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Guantánamo: A Working-Class History between Empire and Revolution (American Crossroads) Paperback – December 2, 2008


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Guantánamo: A Working-Class History between Empire and Revolution (American Crossroads) + Guantánamo: An American History
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Product Details

  • Series: American Crossroads (Book 25)
  • Paperback: 344 pages
  • Publisher: University of California Press (December 2, 2008)
  • Language: English
  • ISBN-10: 0520255402
  • ISBN-13: 978-0520255401
  • Product Dimensions: 0.8 x 6 x 8.7 inches
  • Shipping Weight: 13.6 ounces (View shipping rates and policies)
  • Average Customer Review: 4.7 out of 5 stars  See all reviews (3 customer reviews)
  • Amazon Best Sellers Rank: #1,312,769 in Books (See Top 100 in Books)

Editorial Reviews

Review

“Lipman offers a new and compelling angle on the crisis.”
(London Review Of Books 2009-03-26)

“Lipman’s account is impressive, original, and well researched. . . . Should interest foreign relations scholars, Latin America area specialists, and labor historians.”
(H-Net Reviews 2010-07-09)

“Splendid. . . . Lipman shows successfully that Cuban workers mattered.”
(International History Review 2010-07-13)

“Lipman has produced a grounded, powerful critique of United States policy.”
(Estudios Interdisciplinarios De America Latina Y El Caribe (Eial) 2012-09-05)

From the Inside Flap

"Engaging and eye-opening to anyone interested in Guantánamo's current role, American imperialism, Caribbean history, working-class politics, or gender in international affairs."—Cynthia Enloe, author of Globalization and Militarism

"A compelling example of why good diplomatic history needs to also be social history (and vice versa)."—Greg Grandin, author of Empire's Workshop

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Customer Reviews

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Most Helpful Customer Reviews

3 of 4 people found the following review helpful By Miriam Weinstein on January 5, 2009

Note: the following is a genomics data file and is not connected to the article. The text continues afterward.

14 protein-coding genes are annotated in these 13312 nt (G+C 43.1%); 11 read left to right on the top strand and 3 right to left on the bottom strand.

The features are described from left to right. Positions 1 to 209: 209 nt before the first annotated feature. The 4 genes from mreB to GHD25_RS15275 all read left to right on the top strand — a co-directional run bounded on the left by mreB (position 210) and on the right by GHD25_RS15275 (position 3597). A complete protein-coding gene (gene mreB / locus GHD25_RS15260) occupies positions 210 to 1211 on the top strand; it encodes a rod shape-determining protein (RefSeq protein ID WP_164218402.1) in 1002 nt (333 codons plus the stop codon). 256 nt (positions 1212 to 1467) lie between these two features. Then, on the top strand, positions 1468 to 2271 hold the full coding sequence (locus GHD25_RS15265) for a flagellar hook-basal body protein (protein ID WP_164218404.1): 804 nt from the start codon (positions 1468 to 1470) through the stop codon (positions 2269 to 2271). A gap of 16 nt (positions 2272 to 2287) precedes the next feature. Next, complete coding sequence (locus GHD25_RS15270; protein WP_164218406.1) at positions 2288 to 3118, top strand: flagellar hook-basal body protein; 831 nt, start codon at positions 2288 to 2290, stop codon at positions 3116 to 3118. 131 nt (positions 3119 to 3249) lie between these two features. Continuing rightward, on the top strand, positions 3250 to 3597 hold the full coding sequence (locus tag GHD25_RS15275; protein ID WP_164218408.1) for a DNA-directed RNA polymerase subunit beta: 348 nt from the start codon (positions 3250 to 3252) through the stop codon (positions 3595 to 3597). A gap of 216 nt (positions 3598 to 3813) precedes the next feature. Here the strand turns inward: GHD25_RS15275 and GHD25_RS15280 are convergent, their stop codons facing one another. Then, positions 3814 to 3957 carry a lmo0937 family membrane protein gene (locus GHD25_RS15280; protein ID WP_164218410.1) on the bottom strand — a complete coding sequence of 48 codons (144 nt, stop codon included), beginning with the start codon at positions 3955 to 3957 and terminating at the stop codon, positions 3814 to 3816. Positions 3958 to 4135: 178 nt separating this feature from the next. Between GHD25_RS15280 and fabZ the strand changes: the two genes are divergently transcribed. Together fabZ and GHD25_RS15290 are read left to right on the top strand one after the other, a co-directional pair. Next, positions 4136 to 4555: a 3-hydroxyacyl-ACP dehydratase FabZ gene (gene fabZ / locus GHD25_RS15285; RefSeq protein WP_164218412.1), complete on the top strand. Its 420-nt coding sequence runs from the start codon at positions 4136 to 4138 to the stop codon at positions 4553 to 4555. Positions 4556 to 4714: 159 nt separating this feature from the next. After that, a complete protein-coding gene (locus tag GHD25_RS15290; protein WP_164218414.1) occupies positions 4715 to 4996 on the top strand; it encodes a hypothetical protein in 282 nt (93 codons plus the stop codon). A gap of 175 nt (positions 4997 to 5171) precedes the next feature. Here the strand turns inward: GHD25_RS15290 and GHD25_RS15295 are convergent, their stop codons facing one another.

Format: Paperback
This history of the American military base on Cuban soil shows how we arrived at the strange situation that is Guantanamo today. It explains what it means for the U.S. to maintain a military presence in a country with which our relationship is dysfunctional at best. Although this is a comprehensive historical text, it also makes its points through the stories of individuals. Clearly-written and accessible.
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4 of 6 people found the following review helpful By Jill Himmelfarb on November 25, 2008
Format: Paperback
Jana Lipman is at the forefront of young scholars who are reinventing the field of international relations from (as the metaphor goes) "the bottom up." Her social/labor history provides a news lens on empire, and, perhaps just as important, it demonstrates that "high diplomacy" did not always or by itself determine relations between Cuba and the United States. Everyday contacts and dilemmas, as Lipman shows, proved just as decisive in structuring relations between the two countries. This book should prompt more examination of the worldwide network of US military bases, and, in a deeper sense, the quotidian but crucial components of US hegemony.
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1 of 2 people found the following review helpful By Stephen I. Schwab on August 16, 2010
Format: Paperback
History told from the bottom up almost always forces the reader to think about human injustice. This is certainly true of Jana Lipman's compellingly written, well researched study of those who built and worked at the Guantánamo naval base prior to the success of the Cuban Revolution in 1959. Lipman did field research in Guantánamo City and her distillation of the interviews she conducted makes an important contribution to the history of this unique U.S. military installation. As Lipman persuasively argues, Cuban workers had to navigate between being loyal Cuban citizens and trustworthy employees of the U.S. Navy. What is most fascinating to me is Lipman's information concerning those Cuban laborers who were also working to ensure the success of the Cuban Revolution. But what of those workers who liked working for the U.S. government, appreciated the benefits they received, and continued to live in Cuba and commuted to the base long after the Revolution had succeeded? This is an vital part of the history that is missing from Lipman's account.
Stephen Irving Max Schwab, author of Guantánamo, USA: The Untold History of America's Cuban Outpost
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